Monday, January 28, 2008

Philosophy and Rock Music [SK]

I had a philosophy prof in the early 80s who taught the class to analyze arguments by playing rock music. "Listen for the arguments and presuppositions," he would say. Admittedly, that was difficult when it was Alice Cooper or AC/DC, but Bowie and Boston weren't bad.

Without question, my favorite lefty anti-war song from that period is Brothers in Arms by Dire Straits. Take a listen. If you don't conclude it's some of the most hauntingly beautiful guitar work you've ever heard, you are just plain nuts. (And this performance is live!)

The song laments how humans make war on each other and create a living hell in the process. I like it because even though I reject the premises of the "peace at all cost" crowd, this particular tune affirms human exceptionalism. In other words, the song presupposes that we humans are supposed to do better than make war, that somehow we're not acting according to our higher natures when we blow each other to bits.

Of course, the secular left denies there can be such a thing as human natures, only socially constructed selves. Humans aren't exceptional and anyone who says they are is guilty of Speciesism. But seriously, we don't lament tigers making war on zebra's and eating them for lunch, do we? We might find the whole ordeal a bloody mess, but no one is surprised when a tiger acts according to its inner nature.

But when a raging Michael Vick clubs his Pit Bull for losing a fight, we're justifiably outraged at his inhumane, beastly behavior. We demand better of him as a man.

But on what grounds?

Wesley Smith is right: If you keep telling humans they are no different than animals, don't be surprised when they act that way.

Enjoy the song as you revel in its irony.


  1. Of course, the secular left denies there can be such a thing as human natures, only socially constructed selves.

    Funny, nobody told me that when I got my Secular Left membership card.

  2. They issue you guys cards? Is that your access key to the ivory towers and the high horse stables? ;-)

    I will be here all week folks!!


  3. Jen,
    Your card is a fake. Stepped onto a college campus lately?

    I love this sublime quote from Hadley Arkes ("Natural Rights and the Right to Choose"):

    "When we sum up these things, we arrive, as I say, at the most curious result: In the world of the Left on the campuses, there are ‘human rights’ to be vindicated all over the globe, but strictly speaking, there are no ‘humans,’ for there is no such thing as human nature. And because there are no moral truths, there are no ‘rights’ that are truly meaningful."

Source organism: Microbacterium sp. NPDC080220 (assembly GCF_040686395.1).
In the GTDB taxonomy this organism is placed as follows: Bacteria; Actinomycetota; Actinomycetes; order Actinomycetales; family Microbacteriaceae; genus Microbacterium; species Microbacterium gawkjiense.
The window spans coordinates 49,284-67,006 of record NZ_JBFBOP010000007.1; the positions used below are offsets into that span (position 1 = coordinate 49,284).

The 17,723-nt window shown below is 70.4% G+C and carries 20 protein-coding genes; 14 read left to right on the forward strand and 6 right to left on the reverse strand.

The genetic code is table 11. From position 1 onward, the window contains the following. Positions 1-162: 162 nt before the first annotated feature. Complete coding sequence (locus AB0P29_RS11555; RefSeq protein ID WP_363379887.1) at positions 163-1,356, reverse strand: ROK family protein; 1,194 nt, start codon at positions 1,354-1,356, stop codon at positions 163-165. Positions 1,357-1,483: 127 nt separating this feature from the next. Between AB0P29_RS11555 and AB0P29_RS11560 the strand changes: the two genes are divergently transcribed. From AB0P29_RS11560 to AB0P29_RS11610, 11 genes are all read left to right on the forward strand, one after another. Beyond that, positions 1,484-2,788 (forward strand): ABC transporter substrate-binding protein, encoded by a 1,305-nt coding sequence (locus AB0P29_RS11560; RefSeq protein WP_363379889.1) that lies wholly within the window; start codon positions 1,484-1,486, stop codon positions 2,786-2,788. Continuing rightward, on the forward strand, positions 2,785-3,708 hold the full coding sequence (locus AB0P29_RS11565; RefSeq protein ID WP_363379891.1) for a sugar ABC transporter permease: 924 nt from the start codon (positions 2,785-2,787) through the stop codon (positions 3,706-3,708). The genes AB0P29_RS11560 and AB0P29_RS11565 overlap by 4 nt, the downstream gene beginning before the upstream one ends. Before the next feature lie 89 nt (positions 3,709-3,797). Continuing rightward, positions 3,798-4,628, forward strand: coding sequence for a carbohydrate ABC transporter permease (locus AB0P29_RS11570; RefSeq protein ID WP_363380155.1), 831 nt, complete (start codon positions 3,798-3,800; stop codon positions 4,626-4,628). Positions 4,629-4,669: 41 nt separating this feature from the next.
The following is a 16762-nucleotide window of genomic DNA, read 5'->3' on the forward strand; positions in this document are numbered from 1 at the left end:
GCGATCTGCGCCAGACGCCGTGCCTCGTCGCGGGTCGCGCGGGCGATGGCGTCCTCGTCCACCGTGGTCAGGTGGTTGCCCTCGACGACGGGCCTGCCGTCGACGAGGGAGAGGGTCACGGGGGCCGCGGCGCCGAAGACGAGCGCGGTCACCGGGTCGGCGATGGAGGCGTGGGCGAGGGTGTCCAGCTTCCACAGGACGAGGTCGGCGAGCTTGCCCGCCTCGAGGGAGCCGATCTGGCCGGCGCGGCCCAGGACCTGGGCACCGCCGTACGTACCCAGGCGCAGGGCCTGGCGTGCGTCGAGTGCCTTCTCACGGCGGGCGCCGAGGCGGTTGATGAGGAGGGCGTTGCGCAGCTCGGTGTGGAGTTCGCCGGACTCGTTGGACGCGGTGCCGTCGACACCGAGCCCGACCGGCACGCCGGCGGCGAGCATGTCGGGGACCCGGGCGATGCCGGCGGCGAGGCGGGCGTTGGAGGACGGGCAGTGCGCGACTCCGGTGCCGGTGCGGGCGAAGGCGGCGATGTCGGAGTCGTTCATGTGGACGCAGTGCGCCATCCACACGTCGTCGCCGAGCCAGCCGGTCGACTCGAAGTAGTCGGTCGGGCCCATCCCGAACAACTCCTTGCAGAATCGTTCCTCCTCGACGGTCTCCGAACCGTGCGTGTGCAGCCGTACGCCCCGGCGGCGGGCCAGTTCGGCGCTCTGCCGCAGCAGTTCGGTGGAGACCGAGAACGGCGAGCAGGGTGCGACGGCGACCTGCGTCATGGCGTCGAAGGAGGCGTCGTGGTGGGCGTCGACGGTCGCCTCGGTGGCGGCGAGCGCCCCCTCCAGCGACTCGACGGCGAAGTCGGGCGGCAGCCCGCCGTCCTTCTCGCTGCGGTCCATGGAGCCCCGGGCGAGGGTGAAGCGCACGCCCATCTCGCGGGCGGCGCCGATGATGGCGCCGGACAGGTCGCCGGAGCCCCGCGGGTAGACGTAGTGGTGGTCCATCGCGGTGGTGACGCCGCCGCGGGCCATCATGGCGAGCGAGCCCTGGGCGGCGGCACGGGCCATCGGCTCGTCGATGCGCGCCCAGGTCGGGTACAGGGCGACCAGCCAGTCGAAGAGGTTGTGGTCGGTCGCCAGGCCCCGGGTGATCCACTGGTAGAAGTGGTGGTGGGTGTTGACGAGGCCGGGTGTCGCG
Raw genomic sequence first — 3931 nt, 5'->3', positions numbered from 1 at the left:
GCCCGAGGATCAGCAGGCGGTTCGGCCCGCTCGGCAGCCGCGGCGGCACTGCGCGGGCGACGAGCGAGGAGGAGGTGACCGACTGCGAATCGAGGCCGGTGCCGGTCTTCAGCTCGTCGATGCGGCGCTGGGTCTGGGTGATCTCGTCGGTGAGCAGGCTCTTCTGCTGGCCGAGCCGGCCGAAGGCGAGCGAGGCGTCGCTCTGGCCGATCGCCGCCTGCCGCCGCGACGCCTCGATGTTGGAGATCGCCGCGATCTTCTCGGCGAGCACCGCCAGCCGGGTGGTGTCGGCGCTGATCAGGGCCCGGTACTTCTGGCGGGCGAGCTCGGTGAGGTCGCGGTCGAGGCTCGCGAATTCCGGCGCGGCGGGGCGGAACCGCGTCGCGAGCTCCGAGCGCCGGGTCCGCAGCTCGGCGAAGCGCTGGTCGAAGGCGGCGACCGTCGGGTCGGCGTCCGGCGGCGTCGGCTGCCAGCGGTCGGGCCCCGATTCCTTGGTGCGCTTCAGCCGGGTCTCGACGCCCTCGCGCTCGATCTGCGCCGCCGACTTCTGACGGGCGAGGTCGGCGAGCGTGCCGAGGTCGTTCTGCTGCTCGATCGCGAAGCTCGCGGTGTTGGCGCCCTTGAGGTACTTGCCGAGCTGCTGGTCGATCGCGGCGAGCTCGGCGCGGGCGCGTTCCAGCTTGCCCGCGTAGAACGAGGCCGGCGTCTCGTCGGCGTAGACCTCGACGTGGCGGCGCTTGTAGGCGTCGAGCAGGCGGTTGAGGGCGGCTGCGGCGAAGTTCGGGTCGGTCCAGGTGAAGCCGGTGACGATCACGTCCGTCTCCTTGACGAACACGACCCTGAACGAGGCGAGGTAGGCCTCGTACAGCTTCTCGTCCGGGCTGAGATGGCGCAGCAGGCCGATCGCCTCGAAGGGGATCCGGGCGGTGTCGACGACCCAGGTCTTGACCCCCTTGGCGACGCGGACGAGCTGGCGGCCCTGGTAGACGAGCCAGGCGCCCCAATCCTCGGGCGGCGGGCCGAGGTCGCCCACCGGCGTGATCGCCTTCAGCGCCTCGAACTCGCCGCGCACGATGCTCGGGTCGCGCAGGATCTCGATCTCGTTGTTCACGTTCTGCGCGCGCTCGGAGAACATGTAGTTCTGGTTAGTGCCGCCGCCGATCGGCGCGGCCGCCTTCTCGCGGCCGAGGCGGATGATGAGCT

4. I'm on a college campus every day.

    I don't let pro-choicers tell me what I think as a pro-lifer, and I don't let Hadley Arkes tell me what I believe as a leftish secular humanist.

  5. Jen,
    I don't deny that you accept human nature as fixed, but it's a stretch to think the majority of libs on campus agree with you.

    That was my point in citing Arkes.

  6. I having a feeling this is going to be one of those things that hinges on what you mean by the "majority of liberals on campus". If you mean philosophy professors, you may be right. If you mean gadflies who get themselves quoted a lot, you probably are right. If you mean rank-and-file liberals -- well, that hasn't been my experience, and I have my doubts that Hadley Arkes has talked to a lot of rank and file liberals about this.

    (Also, your original quote was "the secular left", which encompasses a great deal more than liberals on college campuses. I think the goalposts are moving.)

    If anything, I see a prizing of "human nature" among people who are pro-choice, many of whom are secular liberals -- they just don't mean "member of the species Homo sapiens" when they say "human". When a pro-choicer says that an embryo isn't human yet, they're saying that it doesn't have a human nature, which they definitely believe exists and sets us apart from the other animals. Different people disagree on what that human nature is, but generally it is considered to encompass the ability to reason and to make choices based on something more than mere instinct.

  7. That last comment isn't out of moderation yet, so I can't look at it to correct it, but I want to clarify that "encompasses the ability to reason and make choices" doesn't mean that there couldn't be other traits as well. Different people have different ideas about what constitutes "human nature" -- and not all religious conservatives agree amongst themselves on exactly what that is either. (Nor, if they did, would unanimity necessarily indicate correctness.)


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